Hegel’s Logic comprises what Robert Pippin calls three separate “logics” — a logic of being, a logic of essence, and a logic of the concept. The first of these, the logic of being, was characterized by Pippin as an out-and-out failure that Hegel deliberately embarks on in order to make an indirect point. Broadly speaking, that failure consists in attempting to explain things or make them intelligible solely by means of simple assertions. The logic of being also shows the impossibility of grounding philosophical explanation in a simple immediacy of sense-certainty or intuition, or in any notion of pure Being or being qua being. It seems to me that what these results have in common is the impossibility of explaining any definiteness or determinacy in terms of what is indeterminate.
So far, there is no indication that the logic of essence will ever be regarded by Hegel or Pippin as a failure like the logic of being. It will be further enriched by the logic of the concept, and we have yet to see the detail of this. But now we have at least reached the beginning of a true beginning, after having completed extensive due diligence toward claims of an easier, more direct kind of beginning that did not pan out. At the same time, the subject matter has changed from mere isolated assertions to what Kant in the Critique of Judgment called reflective judgments.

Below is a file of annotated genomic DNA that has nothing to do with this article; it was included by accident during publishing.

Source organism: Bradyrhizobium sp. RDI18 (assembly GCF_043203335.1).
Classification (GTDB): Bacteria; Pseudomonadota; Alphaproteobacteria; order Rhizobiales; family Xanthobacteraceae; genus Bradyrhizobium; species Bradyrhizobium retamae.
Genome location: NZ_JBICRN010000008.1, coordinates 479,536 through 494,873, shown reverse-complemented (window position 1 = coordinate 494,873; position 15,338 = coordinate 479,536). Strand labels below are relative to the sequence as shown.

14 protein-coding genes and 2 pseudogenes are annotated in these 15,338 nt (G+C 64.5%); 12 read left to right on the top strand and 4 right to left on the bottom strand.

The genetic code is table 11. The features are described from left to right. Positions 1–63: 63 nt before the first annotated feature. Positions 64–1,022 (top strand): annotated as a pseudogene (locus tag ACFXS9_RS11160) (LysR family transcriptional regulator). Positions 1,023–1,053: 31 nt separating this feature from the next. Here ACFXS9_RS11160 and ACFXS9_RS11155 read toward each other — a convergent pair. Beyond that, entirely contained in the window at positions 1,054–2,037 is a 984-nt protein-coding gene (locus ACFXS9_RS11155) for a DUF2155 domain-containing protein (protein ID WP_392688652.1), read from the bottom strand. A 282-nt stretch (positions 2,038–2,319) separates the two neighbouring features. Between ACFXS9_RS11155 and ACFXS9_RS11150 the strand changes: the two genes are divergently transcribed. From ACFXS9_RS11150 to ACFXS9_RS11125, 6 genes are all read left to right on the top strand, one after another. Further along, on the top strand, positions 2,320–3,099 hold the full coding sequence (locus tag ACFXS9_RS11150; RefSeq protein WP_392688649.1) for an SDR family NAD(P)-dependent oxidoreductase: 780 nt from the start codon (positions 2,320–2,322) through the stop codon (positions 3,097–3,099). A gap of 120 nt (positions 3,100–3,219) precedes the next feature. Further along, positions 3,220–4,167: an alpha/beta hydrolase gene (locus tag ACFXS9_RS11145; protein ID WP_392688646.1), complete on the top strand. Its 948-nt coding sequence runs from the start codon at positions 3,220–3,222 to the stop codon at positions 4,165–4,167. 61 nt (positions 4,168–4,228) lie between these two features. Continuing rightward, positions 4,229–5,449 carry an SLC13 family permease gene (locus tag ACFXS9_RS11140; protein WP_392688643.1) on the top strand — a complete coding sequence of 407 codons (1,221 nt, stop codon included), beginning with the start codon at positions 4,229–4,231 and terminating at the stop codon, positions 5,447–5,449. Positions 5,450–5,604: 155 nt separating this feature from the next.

I have characterized the indirect positive outcome of the logic of being in terms of the primacy of relation and relatedness over discrete “things”. Pippin says that the logic of being also showed the impossibility of a completely presuppositionless beginning. Hegel’s reworking of Kantian reflective judgment now takes the primacy of relatedness as a starting point.
The logic of essence will thus effectively take the constitutive priority of intelligible relations over their respective “things” as its starting point. Relations will constitute things, at least to a greater degree than vice versa. This is what the Preface to the Phenomenology calls the perspective of “otherness”, and what Hegel also, in a special polymorphic sense that has been very badly misunderstood, calls “negativity”.
Rather than futilely trying to explain something determinate from something completely indeterminate, we have now turned to examining the conditions of the constitution of any possible determinacy. Additional normative considerations will be made explicit in the logic of the concept.
Essence is a Latin term that is read backwards into Greek philosophy, due mainly to its use as a translation of Aristotle’s “what it was to be” a thing. As treated by mainstream scholasticism, however, it had a meaning closer to that of Platonic form (see Platonic Truth). Platonic form is eternal, whereas form for Aristotle and Hegel has an irreducible dependency on manifestation and development in time. But Plato in his dialogues treats “essence” or what a thing eternally is as a matter of dialectical discovery subject to a kind of perpetual renewal, whereas the scholastics generally (and Leibniz) held it to be already finally established by God in the act of creation.
I think of human character as a sort of privileged example of Aristotle’s “what it was to be” some particular one. Pippin has given this an excellent development (see Toward Essence; Hegel on Willing). What makes human character a “privileged” example for me is that it makes many nuances visible that are not so applicable to “what it was to be” that chair, for instance. The nuances of interest here concern relations between essence and appearance, which form the main subject matter of the logic of essence.